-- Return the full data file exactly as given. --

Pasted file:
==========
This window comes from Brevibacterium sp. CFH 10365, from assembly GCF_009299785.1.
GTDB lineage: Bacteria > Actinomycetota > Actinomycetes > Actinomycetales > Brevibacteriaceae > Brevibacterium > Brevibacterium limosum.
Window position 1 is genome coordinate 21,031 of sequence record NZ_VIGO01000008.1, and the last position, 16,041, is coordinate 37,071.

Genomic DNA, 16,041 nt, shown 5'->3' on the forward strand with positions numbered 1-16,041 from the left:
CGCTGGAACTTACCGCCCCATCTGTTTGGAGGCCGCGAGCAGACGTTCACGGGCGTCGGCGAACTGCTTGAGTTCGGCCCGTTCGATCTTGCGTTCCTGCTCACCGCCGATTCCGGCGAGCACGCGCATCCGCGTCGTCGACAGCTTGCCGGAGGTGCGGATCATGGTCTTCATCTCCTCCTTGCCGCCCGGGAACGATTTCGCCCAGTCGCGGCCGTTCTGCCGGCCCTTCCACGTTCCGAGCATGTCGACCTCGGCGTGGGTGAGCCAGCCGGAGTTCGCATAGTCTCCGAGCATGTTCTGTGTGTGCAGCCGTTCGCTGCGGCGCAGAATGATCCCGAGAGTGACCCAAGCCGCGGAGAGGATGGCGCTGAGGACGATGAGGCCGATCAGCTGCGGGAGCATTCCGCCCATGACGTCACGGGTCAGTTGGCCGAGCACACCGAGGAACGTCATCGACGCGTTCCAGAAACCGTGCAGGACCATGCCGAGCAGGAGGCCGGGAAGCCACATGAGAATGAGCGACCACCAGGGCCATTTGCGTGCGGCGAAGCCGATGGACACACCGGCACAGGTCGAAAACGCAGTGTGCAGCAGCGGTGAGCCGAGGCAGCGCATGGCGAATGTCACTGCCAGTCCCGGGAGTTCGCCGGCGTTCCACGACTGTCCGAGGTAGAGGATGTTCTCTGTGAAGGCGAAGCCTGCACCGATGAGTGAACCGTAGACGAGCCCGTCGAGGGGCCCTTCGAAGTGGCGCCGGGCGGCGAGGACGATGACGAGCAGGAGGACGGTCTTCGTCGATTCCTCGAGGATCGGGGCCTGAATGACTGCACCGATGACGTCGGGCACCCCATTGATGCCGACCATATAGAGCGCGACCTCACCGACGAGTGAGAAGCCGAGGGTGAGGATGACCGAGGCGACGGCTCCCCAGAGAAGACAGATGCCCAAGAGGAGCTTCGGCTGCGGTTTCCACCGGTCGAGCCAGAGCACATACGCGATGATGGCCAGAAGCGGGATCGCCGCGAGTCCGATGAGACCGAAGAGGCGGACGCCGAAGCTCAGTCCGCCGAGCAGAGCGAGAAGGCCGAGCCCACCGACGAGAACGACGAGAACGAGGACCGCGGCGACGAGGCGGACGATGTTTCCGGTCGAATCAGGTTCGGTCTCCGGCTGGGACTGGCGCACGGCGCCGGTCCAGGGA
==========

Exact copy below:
This window comes from Brevibacterium sp. CFH 10365, from assembly GCF_009299785.1.
GTDB lineage: Bacteria > Actinomycetota > Actinomycetes > Actinomycetales > Brevibacteriaceae > Brevibacterium > Brevibacterium limosum.
Window position 1 is genome coordinate 21,031 of sequence record NZ_VIGO01000008.1, and the last position, 16,041, is coordinate 37,071.

Genomic DNA, 16,041 nt, shown 5'->3' on the forward strand with positions numbered 1-16,041 from the left:
CGCTGGAACTTACCGCCCCATCTGTTTGGAGGCCGCGAGCAGACGTTCACGGGCGTCGGCGAACTGCTTGAGTTCGGCCCGTTCGATCTTGCGTTCCTGCTCACCGCCGATTCCGGCGAGCACGCGCATCCGCGTCGTCGACAGCTTGCCGGAGGTGCGGATCATGGTCTTCATCTCCTCCTTGCCGCCCGGGAACGATTTCGCCCAGTCGCGGCCGTTCTGCCGGCCCTTCCACGTTCCGAGCATGTCGACCTCGGCGTGGGTGAGCCAGCCGGAGTTCGCATAGTCTCCGAGCATGTTCTGTGTGTGCAGCCGTTCGCTGCGGCGCAGAATGATCCCGAGAGTGACCCAAGCCGCGGAGAGGATGGCGCTGAGGACGATGAGGCCGATCAGCTGCGGGAGCATTCCGCCCATGACGTCACGGGTCAGTTGGCCGAGCACACCGAGGAACGTCATCGACGCGTTCCAGAAACCGTGCAGGACCATGCCGAGCAGGAGGCCGGGAAGCCACATGAGAATGAGCGACCACCAGGGCCATTTGCGTGCGGCGAAGCCGATGGACACACCGGCACAGGTCGAAAACGCAGTGTGCAGCAGCGGTGAGCCGAGGCAGCGCATGGCGAATGTCACTGCCAGTCCCGGGAGTTCGCCGGCGTTCCACGACTGTCCGAGGTAGAGGATGTTCTCTGTGAAGGCGAAGCCTGCACCGATGAGTGAACCGTAGACGAGCCCGTCGAGGGGCCCTTCGAAGTGGCGCCGGGCGGCGAGGACGATGACGAGCAGGAGGACGGTCTTCGTCGATTCCTCGAGGATCGGGGCCTGAATGACTGCACCGATGACGTCGGGCACCCCATTGATGCCGACCATATAGAGCGCGACCTCACCGACGAGTGAGAAGCCGAGGGTGAGGATGACCGAGGCGACGGCTCCCCAGAGAAGACAGATGCCCAAGAGGAGCTTCGGCTGCGGTTTCCACCGGTCGAGCCAGAGCACATACGCGATGATGGCCAGAAGCGGGATCGCCGCGAGTCCGATGAGACCGAAGAGGCGGACGCCGAAGCTCAGTCCGCCGAGCAGAGCGAGAAGGCCGAGCCCACCGACGAGAACGACGAGAACGAGGACCGCGGCGACGAGGCGGACGATGTTTCCGGTCGAATCAGGTTCGGTCTCCGGCTGGGACTGGCGCACGGCGCCGGTCCAGGGA